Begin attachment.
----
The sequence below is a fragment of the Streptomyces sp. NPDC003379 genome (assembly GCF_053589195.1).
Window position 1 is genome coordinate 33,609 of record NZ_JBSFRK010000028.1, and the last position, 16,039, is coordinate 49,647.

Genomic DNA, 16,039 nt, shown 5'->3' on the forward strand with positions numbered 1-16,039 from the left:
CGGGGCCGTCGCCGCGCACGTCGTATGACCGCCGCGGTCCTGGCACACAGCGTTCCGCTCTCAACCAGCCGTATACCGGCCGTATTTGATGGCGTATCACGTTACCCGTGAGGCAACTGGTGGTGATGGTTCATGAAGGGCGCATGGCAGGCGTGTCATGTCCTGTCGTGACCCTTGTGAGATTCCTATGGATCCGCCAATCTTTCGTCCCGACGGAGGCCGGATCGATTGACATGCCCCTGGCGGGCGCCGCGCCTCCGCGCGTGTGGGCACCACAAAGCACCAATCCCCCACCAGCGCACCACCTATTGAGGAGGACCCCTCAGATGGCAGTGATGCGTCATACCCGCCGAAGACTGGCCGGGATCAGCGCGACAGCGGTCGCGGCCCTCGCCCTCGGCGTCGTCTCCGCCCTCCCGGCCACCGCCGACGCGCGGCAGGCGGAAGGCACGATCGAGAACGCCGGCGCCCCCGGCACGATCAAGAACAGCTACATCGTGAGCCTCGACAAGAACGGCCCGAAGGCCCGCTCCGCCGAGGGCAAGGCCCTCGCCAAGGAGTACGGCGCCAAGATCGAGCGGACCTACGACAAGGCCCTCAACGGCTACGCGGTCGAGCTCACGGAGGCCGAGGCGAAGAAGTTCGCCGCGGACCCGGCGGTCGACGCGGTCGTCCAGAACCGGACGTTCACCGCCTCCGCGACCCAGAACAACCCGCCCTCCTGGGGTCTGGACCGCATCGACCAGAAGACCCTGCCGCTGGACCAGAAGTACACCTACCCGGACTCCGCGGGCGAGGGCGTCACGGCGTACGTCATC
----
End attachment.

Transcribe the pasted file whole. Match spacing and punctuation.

The sequence below is a fragment of the Streptomyces sp. NPDC003379 genome (assembly GCF_053589195.1).
Window position 1 is genome coordinate 33,609 of record NZ_JBSFRK010000028.1, and the last position, 16,039, is coordinate 49,647.

Genomic DNA, 16,039 nt, shown 5'->3' on the forward strand with positions numbered 1-16,039 from the left:
CGGGGCCGTCGCCGCGCACGTCGTATGACCGCCGCGGTCCTGGCACACAGCGTTCCGCTCTCAACCAGCCGTATACCGGCCGTATTTGATGGCGTATCACGTTACCCGTGAGGCAACTGGTGGTGATGGTTCATGAAGGGCGCATGGCAGGCGTGTCATGTCCTGTCGTGACCCTTGTGAGATTCCTATGGATCCGCCAATCTTTCGTCCCGACGGAGGCCGGATCGATTGACATGCCCCTGGCGGGCGCCGCGCCTCCGCGCGTGTGGGCACCACAAAGCACCAATCCCCCACCAGCGCACCACCTATTGAGGAGGACCCCTCAGATGGCAGTGATGCGTCATACCCGCCGAAGACTGGCCGGGATCAGCGCGACAGCGGTCGCGGCCCTCGCCCTCGGCGTCGTCTCCGCCCTCCCGGCCACCGCCGACGCGCGGCAGGCGGAAGGCACGATCGAGAACGCCGGCGCCCCCGGCACGATCAAGAACAGCTACATCGTGAGCCTCGACAAGAACGGCCCGAAGGCCCGCTCCGCCGAGGGCAAGGCCCTCGCCAAGGAGTACGGCGCCAAGATCGAGCGGACCTACGACAAGGCCCTCAACGGCTACGCGGTCGAGCTCACGGAGGCCGAGGCGAAGAAGTTCGCCGCGGACCCGGCGGTCGACGCGGTCGTCCAGAACCGGACGTTCACCGCCTCCGCGACCCAGAACAACCCGCCCTCCTGGGGTCTGGACCGCATCGACCAGAAGACCCTGCCGCTGGACCAGAAGTACACCTACCCGGACTCCGCGGGCGAGGGCGTCACGGCGTACGTCATC